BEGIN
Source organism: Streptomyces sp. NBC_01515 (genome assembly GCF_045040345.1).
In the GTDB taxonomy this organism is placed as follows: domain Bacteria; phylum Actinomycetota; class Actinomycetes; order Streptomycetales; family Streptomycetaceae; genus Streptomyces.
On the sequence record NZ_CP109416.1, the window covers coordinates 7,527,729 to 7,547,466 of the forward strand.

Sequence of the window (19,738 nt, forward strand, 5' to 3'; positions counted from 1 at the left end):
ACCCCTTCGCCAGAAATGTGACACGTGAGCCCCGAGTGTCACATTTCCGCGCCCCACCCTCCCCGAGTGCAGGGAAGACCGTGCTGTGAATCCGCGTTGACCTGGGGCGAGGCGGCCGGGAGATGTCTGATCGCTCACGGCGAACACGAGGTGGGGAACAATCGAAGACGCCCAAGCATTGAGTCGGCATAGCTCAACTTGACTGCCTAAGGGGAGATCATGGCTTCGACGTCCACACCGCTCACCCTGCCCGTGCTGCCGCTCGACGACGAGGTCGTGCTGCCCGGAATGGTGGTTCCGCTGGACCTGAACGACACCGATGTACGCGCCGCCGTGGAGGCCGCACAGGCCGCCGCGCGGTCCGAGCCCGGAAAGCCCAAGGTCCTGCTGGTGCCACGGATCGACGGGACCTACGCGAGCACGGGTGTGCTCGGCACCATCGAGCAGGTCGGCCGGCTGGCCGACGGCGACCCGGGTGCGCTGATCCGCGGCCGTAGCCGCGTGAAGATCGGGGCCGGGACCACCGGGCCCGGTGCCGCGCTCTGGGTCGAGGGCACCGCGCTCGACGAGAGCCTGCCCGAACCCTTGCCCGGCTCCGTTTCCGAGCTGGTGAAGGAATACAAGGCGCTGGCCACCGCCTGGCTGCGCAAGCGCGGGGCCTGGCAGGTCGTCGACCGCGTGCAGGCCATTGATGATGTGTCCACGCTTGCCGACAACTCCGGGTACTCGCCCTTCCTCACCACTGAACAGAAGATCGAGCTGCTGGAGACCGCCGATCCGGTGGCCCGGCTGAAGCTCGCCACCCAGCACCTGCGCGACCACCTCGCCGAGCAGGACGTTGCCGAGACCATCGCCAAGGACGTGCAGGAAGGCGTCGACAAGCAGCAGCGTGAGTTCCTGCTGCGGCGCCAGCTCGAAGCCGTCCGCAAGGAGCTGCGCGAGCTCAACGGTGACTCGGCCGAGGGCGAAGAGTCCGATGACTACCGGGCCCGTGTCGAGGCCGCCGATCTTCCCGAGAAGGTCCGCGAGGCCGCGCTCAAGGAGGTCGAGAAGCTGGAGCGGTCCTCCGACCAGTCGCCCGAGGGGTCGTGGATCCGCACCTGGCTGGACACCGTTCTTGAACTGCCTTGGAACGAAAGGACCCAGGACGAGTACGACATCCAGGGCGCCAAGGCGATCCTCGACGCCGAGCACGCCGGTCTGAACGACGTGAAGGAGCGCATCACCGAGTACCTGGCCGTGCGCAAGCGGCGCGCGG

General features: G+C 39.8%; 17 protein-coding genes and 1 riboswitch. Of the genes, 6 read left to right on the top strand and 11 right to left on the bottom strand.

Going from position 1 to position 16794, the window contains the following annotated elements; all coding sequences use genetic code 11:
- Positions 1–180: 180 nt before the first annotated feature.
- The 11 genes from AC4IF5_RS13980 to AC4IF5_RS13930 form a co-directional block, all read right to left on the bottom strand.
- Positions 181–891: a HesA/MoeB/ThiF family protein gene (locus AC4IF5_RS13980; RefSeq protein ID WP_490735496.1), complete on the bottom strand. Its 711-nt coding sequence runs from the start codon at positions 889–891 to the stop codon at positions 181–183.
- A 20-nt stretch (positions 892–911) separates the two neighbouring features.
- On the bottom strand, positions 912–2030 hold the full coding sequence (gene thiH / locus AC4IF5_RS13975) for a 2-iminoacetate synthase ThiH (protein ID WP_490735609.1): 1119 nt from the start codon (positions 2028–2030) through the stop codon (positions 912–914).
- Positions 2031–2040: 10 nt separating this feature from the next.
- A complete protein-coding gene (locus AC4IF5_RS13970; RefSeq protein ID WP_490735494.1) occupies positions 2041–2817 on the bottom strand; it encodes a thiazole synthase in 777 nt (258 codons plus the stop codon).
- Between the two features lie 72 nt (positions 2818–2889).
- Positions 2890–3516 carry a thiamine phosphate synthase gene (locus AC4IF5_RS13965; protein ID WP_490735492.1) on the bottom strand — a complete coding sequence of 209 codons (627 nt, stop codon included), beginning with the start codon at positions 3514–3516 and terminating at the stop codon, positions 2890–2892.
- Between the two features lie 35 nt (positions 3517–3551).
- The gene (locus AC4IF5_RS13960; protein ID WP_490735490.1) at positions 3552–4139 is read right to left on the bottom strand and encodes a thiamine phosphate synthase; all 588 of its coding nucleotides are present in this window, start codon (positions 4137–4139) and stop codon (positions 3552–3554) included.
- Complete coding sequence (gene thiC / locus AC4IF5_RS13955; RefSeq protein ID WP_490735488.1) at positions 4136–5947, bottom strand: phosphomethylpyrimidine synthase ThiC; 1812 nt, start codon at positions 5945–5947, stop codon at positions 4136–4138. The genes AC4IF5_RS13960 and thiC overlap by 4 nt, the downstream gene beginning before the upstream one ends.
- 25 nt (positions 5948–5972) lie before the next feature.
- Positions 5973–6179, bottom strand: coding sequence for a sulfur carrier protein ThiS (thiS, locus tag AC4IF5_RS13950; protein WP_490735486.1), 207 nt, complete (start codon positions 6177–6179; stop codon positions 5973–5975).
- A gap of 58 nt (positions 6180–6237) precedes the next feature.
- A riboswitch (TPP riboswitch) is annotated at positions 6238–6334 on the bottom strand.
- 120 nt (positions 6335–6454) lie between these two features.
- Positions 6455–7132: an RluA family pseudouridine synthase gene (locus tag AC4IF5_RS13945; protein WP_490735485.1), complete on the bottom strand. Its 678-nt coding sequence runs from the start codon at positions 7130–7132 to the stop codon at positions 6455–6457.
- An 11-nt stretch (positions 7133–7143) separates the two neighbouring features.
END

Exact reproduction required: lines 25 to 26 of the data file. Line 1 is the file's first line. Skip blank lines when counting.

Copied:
- Positions 6455–7132: an RluA family pseudouridine synthase gene (locus tag AC4IF5_RS13945; protein WP_490735485.1), complete on the bottom strand. Its 678-nt coding sequence runs from the start codon at positions 7130–7132 to the stop codon at positions 6455–6457.
- An 11-nt stretch (positions 7133–7143) separates the two neighbouring features.